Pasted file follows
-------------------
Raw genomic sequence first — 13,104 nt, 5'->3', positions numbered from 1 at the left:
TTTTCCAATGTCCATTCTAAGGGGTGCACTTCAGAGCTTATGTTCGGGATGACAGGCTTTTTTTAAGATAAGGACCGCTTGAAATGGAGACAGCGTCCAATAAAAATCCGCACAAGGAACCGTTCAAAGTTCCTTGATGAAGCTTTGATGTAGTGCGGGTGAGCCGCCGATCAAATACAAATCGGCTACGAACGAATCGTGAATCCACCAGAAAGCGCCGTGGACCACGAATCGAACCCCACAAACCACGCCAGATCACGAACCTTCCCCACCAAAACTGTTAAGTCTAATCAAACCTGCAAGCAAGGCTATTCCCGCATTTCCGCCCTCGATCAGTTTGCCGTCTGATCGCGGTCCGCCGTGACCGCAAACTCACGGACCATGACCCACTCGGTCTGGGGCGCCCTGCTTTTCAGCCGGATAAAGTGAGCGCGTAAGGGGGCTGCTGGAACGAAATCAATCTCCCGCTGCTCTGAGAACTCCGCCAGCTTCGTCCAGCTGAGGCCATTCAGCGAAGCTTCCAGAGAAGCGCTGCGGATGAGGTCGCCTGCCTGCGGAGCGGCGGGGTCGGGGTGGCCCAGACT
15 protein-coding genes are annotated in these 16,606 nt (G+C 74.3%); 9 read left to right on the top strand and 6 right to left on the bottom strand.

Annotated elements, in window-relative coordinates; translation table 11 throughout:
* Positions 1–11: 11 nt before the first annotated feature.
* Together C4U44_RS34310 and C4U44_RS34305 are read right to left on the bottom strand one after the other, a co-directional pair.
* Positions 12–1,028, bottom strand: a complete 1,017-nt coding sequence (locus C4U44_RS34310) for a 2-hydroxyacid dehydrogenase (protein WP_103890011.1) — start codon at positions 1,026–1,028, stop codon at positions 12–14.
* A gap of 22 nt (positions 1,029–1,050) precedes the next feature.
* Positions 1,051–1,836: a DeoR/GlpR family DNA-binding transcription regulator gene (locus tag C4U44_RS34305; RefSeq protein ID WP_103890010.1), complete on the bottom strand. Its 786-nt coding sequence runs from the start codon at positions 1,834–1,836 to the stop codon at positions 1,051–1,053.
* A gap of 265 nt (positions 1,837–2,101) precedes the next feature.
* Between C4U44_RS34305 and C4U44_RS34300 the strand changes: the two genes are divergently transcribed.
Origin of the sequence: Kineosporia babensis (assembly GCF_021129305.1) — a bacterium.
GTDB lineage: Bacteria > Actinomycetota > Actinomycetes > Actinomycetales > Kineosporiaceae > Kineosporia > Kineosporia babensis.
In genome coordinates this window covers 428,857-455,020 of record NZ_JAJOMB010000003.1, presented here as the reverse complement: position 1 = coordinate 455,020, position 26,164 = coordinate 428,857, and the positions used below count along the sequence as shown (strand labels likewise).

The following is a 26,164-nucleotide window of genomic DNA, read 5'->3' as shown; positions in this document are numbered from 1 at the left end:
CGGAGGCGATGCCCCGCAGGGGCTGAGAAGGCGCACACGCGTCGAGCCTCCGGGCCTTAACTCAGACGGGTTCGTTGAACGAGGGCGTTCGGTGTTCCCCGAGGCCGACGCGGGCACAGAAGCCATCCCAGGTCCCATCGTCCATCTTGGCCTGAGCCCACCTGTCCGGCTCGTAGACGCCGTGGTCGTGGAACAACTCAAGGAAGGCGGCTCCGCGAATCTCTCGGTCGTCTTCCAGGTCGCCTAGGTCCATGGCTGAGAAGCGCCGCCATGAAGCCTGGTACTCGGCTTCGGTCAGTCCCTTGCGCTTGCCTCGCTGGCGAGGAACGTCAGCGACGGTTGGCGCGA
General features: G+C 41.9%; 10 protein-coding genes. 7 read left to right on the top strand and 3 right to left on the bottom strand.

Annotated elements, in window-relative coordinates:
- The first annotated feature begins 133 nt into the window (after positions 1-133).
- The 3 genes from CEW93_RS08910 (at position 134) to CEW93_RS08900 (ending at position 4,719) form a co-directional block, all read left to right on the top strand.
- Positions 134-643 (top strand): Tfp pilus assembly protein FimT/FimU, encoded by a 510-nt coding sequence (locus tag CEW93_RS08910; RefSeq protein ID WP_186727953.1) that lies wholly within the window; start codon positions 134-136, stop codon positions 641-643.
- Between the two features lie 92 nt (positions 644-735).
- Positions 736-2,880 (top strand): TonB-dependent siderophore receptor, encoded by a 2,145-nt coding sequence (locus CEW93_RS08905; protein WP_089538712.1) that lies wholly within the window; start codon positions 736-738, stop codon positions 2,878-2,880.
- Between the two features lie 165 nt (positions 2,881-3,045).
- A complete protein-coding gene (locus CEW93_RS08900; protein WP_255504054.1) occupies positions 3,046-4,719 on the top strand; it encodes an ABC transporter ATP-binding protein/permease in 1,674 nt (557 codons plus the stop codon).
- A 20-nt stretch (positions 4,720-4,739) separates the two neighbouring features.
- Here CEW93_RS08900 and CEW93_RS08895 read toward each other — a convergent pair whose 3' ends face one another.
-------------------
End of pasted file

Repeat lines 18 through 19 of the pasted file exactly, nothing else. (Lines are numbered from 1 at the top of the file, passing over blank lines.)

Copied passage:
Annotated elements, in window-relative coordinates:
- The first annotated feature begins 133 nt into the window (after positions 1-133).